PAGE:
Plastic Pollution: Sea Turtles Suffer
A recent study of sea turtles conducted by the UK’s University of Exeter and the Plymouth Marine Laboratory has found that all of the 102 creatures examined had varying amounts of plastic pollution in their gut. In all, over 800 pieces were discovered, ranging from plastic fibres to micro-beads. We should all be shocked – but probably aren’t.
It’s not clear how the ingestion occurs but is probably the result of the turtles consuming already contaminated animal species and plants. The highest concentration of plastic pollution was found in the Mediterranean, but the Atlantic and Pacific were badly affected too.
Thankfully, most of the pieces are less than 5mm in length and can pass through the gut in the usual way without causing harm, though more research is being done to ascertain if there are any long term effects on a cellular and sub-cellular level. But what is worrying is that most turtle species are already under threat to varying degrees. Problems brought about by hunting as well as climate change that is causing an increase in female populations with a corresponding decrease in male are all contributing to population decline.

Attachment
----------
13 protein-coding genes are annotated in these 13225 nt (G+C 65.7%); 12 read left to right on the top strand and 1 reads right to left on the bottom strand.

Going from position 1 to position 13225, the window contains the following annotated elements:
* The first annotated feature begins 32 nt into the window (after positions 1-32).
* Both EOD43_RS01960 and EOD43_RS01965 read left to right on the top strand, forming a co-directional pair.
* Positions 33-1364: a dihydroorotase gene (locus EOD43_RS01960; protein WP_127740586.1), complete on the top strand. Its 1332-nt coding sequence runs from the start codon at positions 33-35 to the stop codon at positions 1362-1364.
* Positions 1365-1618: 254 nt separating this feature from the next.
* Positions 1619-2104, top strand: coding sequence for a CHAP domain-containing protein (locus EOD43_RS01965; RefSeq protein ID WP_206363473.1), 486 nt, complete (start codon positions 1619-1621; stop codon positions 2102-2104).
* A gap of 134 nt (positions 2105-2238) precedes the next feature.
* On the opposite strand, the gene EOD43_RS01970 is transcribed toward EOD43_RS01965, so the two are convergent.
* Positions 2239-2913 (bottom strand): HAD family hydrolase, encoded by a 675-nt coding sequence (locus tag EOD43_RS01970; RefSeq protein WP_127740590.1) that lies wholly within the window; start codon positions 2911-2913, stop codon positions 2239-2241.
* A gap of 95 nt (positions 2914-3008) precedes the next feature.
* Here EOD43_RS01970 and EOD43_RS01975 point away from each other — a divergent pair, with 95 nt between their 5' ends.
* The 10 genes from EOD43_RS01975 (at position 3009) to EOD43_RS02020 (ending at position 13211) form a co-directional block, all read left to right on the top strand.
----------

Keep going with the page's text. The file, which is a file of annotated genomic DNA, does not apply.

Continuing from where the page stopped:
One wonders what it will take for governments and companies to act in order to reduce plastics production. Hopefully not a series of species extinctions.
• Duncan, E. M., Broderick, A. C., Fuller, W. J., Galloway, T. S., Godfrey, M. H., Hamann, M., … & Santillo, D. (2018). Microplastic ingestion ubiquitous in marine turtles. Global Change Biology. doi:10.1111/gcb.14519
• Patricio, A. R., Varela, M. R., Barbosa, C., Broderick, A. C., Catry, P., Hawkes, L. A., Regalla, A., & Godley, B. J. (2018). Climate change resilience of a globally important sea turtle nesting population. Global Change Biology. doi:10.1111/gcb.14520